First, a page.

Watching the season premiere of “The Apprentice” gave me a sick, queasy feeling, and not just because of Donald Trump’s rampaging ego and hanger-on, lucky-sperm-club kids, although admittedly, that doesn’t help.
Actually, I’ve wanted the show to get back to its roots, “hiring” real people as opposed to its “Celebrity Apprentice” editions, which always seemed to defeat the whole premise of the show. But the recessionary twist this time around — featuring contestants who are either
unemployed or underemployed — has the icky feel of “They Shoot Horses, Don’t They?”
For those who don’t remember, that 1970 movie was about a Depression-era dance marathon, where the participants were desperately trying to win in order to make money. The same general principle applies here, with a “Win, or back to the unemployment line” undercurrent permeating the show.
NBC has been subtly and not-so-subtly mining this vein already in its reality fare, including the recent summer tryout (and washout) “Breakthrough With Tony Robbins,” which featured a couple threatened with foreclosure on their home.
As presented here — even allowing for the obvious showbiz that goes into assembling a reality show — it’s a distasteful approach to exploit the struggling economy as entertainment. Somewhat mindful of this element, Trump arranges a kind of consolation prize, but it’s not particularly convincing.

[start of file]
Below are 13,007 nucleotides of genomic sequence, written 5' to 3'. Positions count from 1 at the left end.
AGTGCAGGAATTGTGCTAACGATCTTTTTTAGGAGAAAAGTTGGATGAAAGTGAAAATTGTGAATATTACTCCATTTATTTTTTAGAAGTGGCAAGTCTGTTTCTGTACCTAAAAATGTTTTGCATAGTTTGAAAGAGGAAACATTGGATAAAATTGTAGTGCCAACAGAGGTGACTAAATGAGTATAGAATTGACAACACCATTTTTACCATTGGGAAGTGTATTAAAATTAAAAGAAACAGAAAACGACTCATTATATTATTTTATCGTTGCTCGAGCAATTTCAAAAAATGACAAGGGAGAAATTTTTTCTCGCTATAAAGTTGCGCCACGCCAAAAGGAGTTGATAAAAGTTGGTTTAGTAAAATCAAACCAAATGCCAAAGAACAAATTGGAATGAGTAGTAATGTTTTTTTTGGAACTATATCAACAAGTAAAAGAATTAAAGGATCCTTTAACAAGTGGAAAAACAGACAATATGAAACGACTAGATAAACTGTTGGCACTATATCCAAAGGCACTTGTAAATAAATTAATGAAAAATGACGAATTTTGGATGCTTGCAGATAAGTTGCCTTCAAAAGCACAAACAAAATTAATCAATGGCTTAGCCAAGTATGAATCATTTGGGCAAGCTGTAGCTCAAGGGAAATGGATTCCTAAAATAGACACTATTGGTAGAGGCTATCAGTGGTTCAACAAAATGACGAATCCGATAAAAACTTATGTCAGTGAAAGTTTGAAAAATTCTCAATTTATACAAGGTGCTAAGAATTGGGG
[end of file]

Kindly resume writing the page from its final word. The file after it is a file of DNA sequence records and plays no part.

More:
In a more general way, these two-hour episodes are so fat with filler they’re difficult to endure, with the boardroom bickering dragging on interminably. I know that stretching reality to two hours has worked well enough for series like “Dancing With the Stars” and “The Biggest Loser,” but the only way I can get through something like this is to use the DVD player (or TiVo) to excise some of the fact.
Then again, that kind of fits with the theme of this edition: Downsizing “The Apprentice.”